KCB places Mumias under receivership

Mumias Sugar Company Limited./file KCB has announced plans to place the troubled miller Mumias Sugar Limited under receivership.

The bank has appointed PVR Rao (Tact Consultancy Services) as the sugar company’s receiver manager.

Rao has been acting as the appointed receiver and manager of the KCB long-term debt charged against the firms’assets.

The powers conferred to oversee KCB debentures by Rao followed after an agreement by other lenders through Inter Lender Agreement on September 2010.

“KCB Bank Kenya Limited can confirm that Mumias Sugar Limited has been placed under receivership to protect its assets and to the best extent maintain its operations,” KCB said in a statement on Tuesday.

Mumias is partly owned by government under the National Treasury, with 20 per cent stake and serves as the largest shareholder corporation among other 10 companies.

KCB Bank has 1.72 per cent shares, Jubilee Insurance at 1.46 per cent and two Standard Chartered Nominees Limited accounts at 1.4 per cent.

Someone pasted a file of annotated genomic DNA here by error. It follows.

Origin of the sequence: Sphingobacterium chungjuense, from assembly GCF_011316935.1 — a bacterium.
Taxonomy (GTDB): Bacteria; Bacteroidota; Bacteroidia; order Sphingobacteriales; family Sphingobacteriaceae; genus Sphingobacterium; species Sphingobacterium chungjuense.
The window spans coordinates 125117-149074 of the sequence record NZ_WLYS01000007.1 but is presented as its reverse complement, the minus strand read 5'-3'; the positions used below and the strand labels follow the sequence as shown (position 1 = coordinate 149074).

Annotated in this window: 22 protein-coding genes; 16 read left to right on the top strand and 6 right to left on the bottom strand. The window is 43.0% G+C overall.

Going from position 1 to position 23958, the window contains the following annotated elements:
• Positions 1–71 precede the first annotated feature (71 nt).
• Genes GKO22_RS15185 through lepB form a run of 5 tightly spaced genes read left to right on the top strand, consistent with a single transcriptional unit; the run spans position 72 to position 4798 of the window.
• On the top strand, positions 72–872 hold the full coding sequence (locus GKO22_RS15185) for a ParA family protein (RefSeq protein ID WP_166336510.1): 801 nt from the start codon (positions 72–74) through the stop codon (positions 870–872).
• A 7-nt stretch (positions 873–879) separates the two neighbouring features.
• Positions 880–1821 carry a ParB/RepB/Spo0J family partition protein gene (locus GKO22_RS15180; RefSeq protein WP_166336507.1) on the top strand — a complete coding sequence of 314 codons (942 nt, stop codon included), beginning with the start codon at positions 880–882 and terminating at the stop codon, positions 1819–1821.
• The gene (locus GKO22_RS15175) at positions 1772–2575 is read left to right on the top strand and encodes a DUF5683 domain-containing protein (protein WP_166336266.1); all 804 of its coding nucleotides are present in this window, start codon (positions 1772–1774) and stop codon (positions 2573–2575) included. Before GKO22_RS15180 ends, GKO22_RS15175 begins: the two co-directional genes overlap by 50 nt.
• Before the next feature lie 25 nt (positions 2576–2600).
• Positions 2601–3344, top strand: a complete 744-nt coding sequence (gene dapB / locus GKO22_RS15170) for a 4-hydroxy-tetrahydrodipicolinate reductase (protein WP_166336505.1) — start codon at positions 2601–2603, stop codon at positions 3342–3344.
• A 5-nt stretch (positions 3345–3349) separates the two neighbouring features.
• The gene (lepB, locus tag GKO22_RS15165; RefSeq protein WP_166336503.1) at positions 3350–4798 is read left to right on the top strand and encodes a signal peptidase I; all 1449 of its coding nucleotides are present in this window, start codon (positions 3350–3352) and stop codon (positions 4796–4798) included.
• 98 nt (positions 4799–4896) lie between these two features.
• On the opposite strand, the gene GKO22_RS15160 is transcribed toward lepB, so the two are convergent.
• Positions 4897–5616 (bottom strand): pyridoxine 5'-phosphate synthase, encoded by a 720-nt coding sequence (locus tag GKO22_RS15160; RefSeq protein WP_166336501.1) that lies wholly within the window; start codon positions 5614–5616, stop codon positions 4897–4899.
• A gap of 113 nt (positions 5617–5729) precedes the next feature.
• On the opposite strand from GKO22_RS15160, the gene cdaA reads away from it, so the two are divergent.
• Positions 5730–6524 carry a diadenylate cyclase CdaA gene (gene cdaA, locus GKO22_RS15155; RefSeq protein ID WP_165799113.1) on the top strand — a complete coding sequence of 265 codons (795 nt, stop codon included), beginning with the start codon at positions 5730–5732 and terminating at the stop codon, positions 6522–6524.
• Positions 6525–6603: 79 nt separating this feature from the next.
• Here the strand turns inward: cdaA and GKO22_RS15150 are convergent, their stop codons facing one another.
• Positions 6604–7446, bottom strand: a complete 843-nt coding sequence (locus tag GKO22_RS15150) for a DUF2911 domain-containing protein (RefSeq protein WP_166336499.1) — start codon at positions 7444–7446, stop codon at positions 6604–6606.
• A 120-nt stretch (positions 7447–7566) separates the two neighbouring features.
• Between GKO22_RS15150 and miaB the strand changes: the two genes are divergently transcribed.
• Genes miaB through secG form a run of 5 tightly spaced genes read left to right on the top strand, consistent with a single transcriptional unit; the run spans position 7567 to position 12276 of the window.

Individual shareholders hold 71.35 per cent of the Nairobi Securities Exchange-listed firm.

The sugar miller firm has been facing liquidation problems over years, and has relied on government support to restructure the liabilities.

In January 2018, Ecobank Kenya, KCB and Commercial Bank of Africa demanded to be paid debts amounting to Sh1.7 billion, Sh480.1 million and Sh364.5 million loans respectively from the insolvent company.

Other lenders including French investment fund, Proparco owed them over Sh9 billion.The listed firm has also failed to release its financial results for two consecutive years, keeping shareholders and investors in the dark despite being granted an extension by the capital markets regulator.The last financial results were released in November 2017 for the year ending June 2016, recording a net loss of Sh4.73 billion and revenue of Sh6.29 billion.On Tuesday, Mumias’ shares closed at Sh0.27, having dropped by 3.57 per cent from the previous day, holding a net worth of Sh305.10 million.

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